European Research Network on Philanthropy

Institutional members

University of Baselceps
Center for Philanthropy Studies
Website: Center for Philanthropy Studies

Steffen Bethmann
Center for Philanthropy Studies
University of Basel
email: steffen.bethmann@ unibas.ch

Theresa Gehringer
Center for Philanthropy Studies
University of Basel
email: theresa.gehringer@ unibas.ch

Sophie Langloh 
Center for Philanthropy Studies
University of Basel
email: sophie.langloh@ unibas.ch

Marybel Perez
Center for Philanthropy Studies
University of Basel
email: marybel.perez@ unibas.ch

Oto Potluka
Center for Philanthropy Studies
University of Basel
email: oto.potluka@ unibas.ch

Georg von Schnurbein
Center for Philanthropy Studies
University of Basel
email: georg.vonschnurbein@ unibas.ch

Sara Stühlinger
Center for Philanthropy Studies
University of Basel
email: sara.stuehlinger@ unibas.ch

Research activities on philanthropy in Switzerland

The Center for Philanthropy Studies (CEPS) is an interdisciplinary university institute, which aims to connect the different research approaches and theories through a general view on the topics philanthropy and foundations. The center works closely together with other researchers and research institutes to engage in interdisciplinary projects.

The research activities of the CEPS contribute to the growth of knowledge about the following general topics.

  1. Philanthropy and Social Capital

In the Anglo-American understanding the term philanthropy means private actions for the common good. The term covers manifold actions and fields of activities: from a non-recurring donation via voluntary engagement to the establishment of a foundation.

The CEPS deals with all kinds of philanthropy and analyzes its nature within a social context. In particular, we want to analyze and record the social benefit of philanthropy. The theoretical background of our research in this field is the concept of social capital.

Social capital includes social networks, norms and trust. With the help of social capital, collective social aims can be achieved in a better way. Philanthropic activities are, in most instances, investments in social capital. This means that beneficiary foundations

  • enhance cooperation, knowledge accumulation, understanding and social development
  • provide know-how, contacts, opportunities for interaction and financial resources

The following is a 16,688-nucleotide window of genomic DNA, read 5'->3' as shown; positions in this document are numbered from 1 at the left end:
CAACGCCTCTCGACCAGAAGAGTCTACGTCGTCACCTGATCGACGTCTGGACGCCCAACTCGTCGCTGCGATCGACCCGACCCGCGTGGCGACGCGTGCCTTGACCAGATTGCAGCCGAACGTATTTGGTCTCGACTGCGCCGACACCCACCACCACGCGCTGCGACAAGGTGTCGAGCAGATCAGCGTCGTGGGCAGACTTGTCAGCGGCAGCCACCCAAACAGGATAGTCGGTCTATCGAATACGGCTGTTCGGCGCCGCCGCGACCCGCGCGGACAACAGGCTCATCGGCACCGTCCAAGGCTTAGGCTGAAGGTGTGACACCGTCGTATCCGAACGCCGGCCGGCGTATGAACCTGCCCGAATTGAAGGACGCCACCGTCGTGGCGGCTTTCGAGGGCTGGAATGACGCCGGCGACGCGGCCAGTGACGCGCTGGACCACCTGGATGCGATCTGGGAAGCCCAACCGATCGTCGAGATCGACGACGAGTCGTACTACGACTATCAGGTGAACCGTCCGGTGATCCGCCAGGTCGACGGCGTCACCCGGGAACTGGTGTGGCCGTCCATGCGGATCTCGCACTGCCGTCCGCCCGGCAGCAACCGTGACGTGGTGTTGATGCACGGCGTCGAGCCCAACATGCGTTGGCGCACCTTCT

1. Governance and the Legitimacy of Foundations

Foundations are the expression of private and charitable engagements, and are therefore important elements of civil society and act as bridge-builders between private activities and governmental programs. Foundations are in a unique legal position, characterized by their independence from the influence of others. Specific requirements come along with this exceptional position. On the one hand, foundations are under federal supervision. On the other hand, internal supervision and control mechanisms are hardly regulated. The Swiss Foundation Code and the Swiss NPO-Code provide foundations with two useful advanced fundamentals for improved governance in foundations.

The CEPS will provide interdisciplinary articles about the application and the implementation of governance as well as the impact of governance on the management of the foundation. The CEPS aims for jurisprudential and sociological analyses. For example, the foundation’s deed is the legitimacy of every foundation and could be viewed within a social framework.

Another deficit in research is the missing data regarding the foundation sector. There is a general lack of data on foundations in Switzerland as well as their central organizational indicators such as employees, budgets, projects etc. This gap shall be closed with the research of our institute. 

  1. Foundations – Strategies, Performance and Potentials

The activities of a foundation are determined by its mission. Through the implementation of this requirement, the foundation board is confronted with far-reaching decision making problems. Due to the lack of standardized indicators, the determination of strategies as well as the measurement of project impact and sustainability is difficult.

Furthermore, beneficiary foundations often depend on intermediaries during the implementation process. Therefore, quality management of project performance depends on more than the foundation alone.